Learning how to build an email list is the most important aspect of your DIY online marketing strategies. It’s more important than learning how to get social media followers. Why? Because you don’t own Instagram or Facebook or Twitter or any other platform. So if they disappear, so do your followers. (Remember Vine? Or Periscope? Ouch.) However, when people sign up to be on your email list, you will always have direct access to them, no matter where they are or you are.
How do you build an email list when you’re new to online marketing? It’s not as difficult as it seems. There are a few steps to go through, but if you focus on just one step at a time, you can get through it with ease. Let’s break it down.
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Start by Choosing an Email Service
Unfortunately, you can’t just send an email to a bunch of people from your own email, like Gmail or Yahoo!. It will be immediately flagged as spam. That’s why you need a professional email service. Email services can send emails to hundreds, even thousands, of email subscribers at one time, without getting blocked (for the most part, but that’s an advanced conversation).
The email service provider will keep a running list of your current subscribers, along with any information they’ve given you, such as their email address, name and interests.
However, if you can afford a small payment every month, I highly recommend ConvertKit. (This is also an affiliate link.) I switched from MailChimp to ConvertKit and I can’t believe I didn’t do it sooner. You can build automated email sequences, landing pages, forms and pretty much everything else very easily. I’ve been able to build an email list for my DIY online marketing with just a few clicks here and there. Plus, they’re user interface is very clear to use. Their customer service is also top-notch.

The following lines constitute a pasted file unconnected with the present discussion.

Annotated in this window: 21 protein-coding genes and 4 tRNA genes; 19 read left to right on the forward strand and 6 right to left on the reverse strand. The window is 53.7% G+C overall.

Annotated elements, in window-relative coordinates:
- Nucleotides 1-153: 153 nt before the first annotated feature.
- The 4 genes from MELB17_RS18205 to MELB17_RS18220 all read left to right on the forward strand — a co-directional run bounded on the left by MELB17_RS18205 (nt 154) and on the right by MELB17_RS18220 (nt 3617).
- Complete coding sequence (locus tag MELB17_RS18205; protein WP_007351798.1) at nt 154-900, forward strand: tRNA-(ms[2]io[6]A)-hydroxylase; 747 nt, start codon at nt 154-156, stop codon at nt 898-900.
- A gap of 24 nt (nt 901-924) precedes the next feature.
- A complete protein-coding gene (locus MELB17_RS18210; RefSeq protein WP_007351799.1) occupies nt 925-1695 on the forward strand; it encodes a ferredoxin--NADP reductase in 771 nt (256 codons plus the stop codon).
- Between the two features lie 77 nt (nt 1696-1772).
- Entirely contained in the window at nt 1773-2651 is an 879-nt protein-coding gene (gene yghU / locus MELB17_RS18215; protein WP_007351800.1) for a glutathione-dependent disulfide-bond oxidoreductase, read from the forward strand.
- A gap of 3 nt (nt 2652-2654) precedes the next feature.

Here’s an overview of ConvertKit, for those of you who are interested. Again, you should choose the email service provider you’re the most comfortable using.
Now that you’ve chosen an email service, it’s time for the next step.
Create an Email List
Once you have an account with a mailing list service, you’ll need to create your very first list. You can call this list whatever you like, but in some cases, subscribers can see the title of the list. So, it’s usually best to go with something generic like “[Your Website Here] Subscribers” or “[Your Brand Name Here] Subscribers.”
Then you’ll need to adjust your default settings. Usually, email services have videos or tutorials that will walk you through this process. Please remember, the more information you ask for, the less likely someone is to sign up for your email list.
Post Your Opt-in Links and Forms
Now you need to let people know that they can sign up for your email list. You can do this buy posting opt-in forms on your website. The email service will give you code to paste into pages and blog posts. If you use WordPress, your email service will probably have a plugin you can use to make it much easier. (ConvertKit has a WordPress plugin that integrates the two services very easily.)
If copying and pasting code is too much to deal with, you can also just link to a landing page or sign-up form that’s hosted by your email service. Both MailChimp and ConvertKit will give you a simple URL to use like any other link. Then, you would say something like, “Don’t forget to sign up for my email list” along with the link.
A Quick Word About Double Opt-Ins
If you’ve read anything online about how to build an email list, you’ve no doubt run across a sometimes controversial subject: double opt-ins. What does that mean? Well, when you establish a list with your email service provider, you can choose for a single opt-in or a double opt-in. A single opt-in means that the person types their email address into the box, hits the button and that’s it; they’re on your list. A double opt-in means that after they hit the button, they’ll get an email asking them to confirm their email address. After they click that button, they’ll be on your list.